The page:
I’ll never forget the first time I saw a capybara. I was strolling though the zoo with my daughter when we came to an enclosure. I didn’t see any animals right away, so I looked at the photo card posted on their environment. “It looks like they are some kind of little guinea pigs from South America,” I told my daughter, peering at the cute photo. “Look,” she said, as one of the four-foot-long, 100-pound creatures came gamboling into view. “Holy crap,” I said to myself. “That’s one huge guinea pig.” And from that moment on, I was smitten. I loved eveything about them: their surprising size, their ugly/cuteness, their status as the world’s largest rodent. The capybara became, at that moment, my spirit animal.

So imagine my dismay to find out that people love the flavor of my spirit animal. The New York Times says “In Venzuela, Rodents Can Be a Delicacy.”

On his television show, ‘Hello, President,’ [Venezuelan president Hugo] Chávez has promoted capybara empanadas washed down with papaya juice.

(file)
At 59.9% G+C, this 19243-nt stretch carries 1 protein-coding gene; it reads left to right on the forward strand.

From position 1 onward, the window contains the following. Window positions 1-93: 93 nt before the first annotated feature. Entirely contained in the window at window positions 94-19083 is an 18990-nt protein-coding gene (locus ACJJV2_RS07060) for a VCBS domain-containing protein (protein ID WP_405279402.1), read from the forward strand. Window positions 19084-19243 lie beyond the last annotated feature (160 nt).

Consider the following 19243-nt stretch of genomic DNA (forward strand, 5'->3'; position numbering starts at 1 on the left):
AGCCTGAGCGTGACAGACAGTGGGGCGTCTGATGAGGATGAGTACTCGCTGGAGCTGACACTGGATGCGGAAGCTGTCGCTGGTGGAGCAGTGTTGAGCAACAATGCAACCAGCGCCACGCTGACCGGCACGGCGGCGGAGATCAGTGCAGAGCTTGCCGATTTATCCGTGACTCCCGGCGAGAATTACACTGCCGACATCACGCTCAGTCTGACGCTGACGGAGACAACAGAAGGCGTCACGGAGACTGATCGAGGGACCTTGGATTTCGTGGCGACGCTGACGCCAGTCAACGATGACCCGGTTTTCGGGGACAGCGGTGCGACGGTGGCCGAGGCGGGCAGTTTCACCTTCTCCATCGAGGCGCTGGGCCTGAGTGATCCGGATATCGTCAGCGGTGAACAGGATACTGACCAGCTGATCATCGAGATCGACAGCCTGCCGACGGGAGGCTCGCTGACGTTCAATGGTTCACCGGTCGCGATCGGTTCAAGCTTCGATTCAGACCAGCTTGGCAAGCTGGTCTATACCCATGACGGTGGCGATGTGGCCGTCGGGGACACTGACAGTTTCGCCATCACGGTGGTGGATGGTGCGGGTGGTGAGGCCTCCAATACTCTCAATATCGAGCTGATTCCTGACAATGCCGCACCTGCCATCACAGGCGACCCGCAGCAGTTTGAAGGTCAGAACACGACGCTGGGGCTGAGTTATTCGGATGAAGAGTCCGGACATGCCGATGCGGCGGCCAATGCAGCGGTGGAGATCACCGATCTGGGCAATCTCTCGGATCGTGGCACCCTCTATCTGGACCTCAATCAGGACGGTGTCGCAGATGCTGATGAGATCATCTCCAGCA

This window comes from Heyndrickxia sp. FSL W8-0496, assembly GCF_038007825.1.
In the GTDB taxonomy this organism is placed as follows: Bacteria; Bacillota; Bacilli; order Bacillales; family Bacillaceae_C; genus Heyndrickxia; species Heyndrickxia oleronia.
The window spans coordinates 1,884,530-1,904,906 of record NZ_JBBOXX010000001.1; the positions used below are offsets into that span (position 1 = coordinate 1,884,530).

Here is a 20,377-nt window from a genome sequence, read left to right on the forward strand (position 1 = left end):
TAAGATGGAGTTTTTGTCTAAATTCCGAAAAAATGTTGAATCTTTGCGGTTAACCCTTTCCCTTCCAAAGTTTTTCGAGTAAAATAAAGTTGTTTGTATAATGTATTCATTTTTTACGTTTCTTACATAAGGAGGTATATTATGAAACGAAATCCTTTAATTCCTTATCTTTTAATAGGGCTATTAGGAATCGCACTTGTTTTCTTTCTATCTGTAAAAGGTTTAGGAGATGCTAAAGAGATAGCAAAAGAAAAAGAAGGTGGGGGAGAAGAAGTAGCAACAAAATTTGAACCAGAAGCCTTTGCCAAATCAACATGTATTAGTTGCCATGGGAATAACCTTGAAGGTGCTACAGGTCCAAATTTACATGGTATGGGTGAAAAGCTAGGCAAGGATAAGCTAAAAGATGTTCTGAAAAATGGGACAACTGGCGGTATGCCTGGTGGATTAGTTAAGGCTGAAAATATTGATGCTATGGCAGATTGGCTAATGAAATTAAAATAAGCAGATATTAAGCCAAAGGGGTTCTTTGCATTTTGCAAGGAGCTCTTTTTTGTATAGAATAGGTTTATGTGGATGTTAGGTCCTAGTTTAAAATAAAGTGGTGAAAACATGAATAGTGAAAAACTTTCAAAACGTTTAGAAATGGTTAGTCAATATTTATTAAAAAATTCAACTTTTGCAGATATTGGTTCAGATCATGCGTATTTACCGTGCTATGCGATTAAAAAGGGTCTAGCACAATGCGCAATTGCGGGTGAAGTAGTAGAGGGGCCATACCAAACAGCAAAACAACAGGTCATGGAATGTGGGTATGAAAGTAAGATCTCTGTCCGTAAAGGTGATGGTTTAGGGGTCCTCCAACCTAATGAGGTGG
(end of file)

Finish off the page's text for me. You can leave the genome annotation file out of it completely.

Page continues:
Yes, despite boasting a flavor profile that is somewhere on the continuum between sardines and salt pork, around spingtime the capybara is widely sought after to grace the Lenten table (it’s closer to fish than meat, proponents say).

And by sought after, I mean hunted. And hunted kind of viciously at that, often clubbed to death. Some people are working to reduce the cruelty in the killing of capybaras:

‘We’re not asking for the capybaras to be put to death while listening to Vivaldi, but something could be done to make the practice less brutal,’ said Víctor Moreno, the head chef at the Center for Gastronomic Studies, a Caracas cooking school. ‘Capybara is an exquisite meat that deserves prominent stature in our culinary tradition.’

I’m all for the enjoyment of deliciousness. But overhunting is causing a serious reduction in the number of capybaras. Maybe some recognition of their cuteness could save them from endangerment?

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